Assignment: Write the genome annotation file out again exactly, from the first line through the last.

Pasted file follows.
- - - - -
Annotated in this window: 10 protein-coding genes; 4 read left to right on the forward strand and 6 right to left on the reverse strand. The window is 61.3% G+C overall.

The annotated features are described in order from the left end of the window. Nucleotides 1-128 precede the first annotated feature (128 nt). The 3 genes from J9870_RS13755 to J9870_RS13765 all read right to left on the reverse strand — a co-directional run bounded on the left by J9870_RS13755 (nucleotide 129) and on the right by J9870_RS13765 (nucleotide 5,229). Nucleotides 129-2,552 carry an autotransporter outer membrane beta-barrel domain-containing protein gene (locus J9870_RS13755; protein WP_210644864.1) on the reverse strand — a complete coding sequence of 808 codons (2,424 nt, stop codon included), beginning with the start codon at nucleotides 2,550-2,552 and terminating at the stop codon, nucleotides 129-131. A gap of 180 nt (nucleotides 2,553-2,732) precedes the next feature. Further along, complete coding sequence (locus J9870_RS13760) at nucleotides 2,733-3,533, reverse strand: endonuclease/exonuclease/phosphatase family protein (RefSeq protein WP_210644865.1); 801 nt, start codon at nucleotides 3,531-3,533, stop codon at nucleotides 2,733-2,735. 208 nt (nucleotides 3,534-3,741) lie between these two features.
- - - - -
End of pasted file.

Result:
Annotated in this window: 10 protein-coding genes; 4 read left to right on the forward strand and 6 right to left on the reverse strand. The window is 61.3% G+C overall.

The annotated features are described in order from the left end of the window. Nucleotides 1-128 precede the first annotated feature (128 nt). The 3 genes from J9870_RS13755 to J9870_RS13765 all read right to left on the reverse strand — a co-directional run bounded on the left by J9870_RS13755 (nucleotide 129) and on the right by J9870_RS13765 (nucleotide 5,229). Nucleotides 129-2,552 carry an autotransporter outer membrane beta-barrel domain-containing protein gene (locus J9870_RS13755; protein WP_210644864.1) on the reverse strand — a complete coding sequence of 808 codons (2,424 nt, stop codon included), beginning with the start codon at nucleotides 2,550-2,552 and terminating at the stop codon, nucleotides 129-131. A gap of 180 nt (nucleotides 2,553-2,732) precedes the next feature. Further along, complete coding sequence (locus J9870_RS13760) at nucleotides 2,733-3,533, reverse strand: endonuclease/exonuclease/phosphatase family protein (RefSeq protein WP_210644865.1); 801 nt, start codon at nucleotides 3,531-3,533, stop codon at nucleotides 2,733-2,735. 208 nt (nucleotides 3,534-3,741) lie between these two features.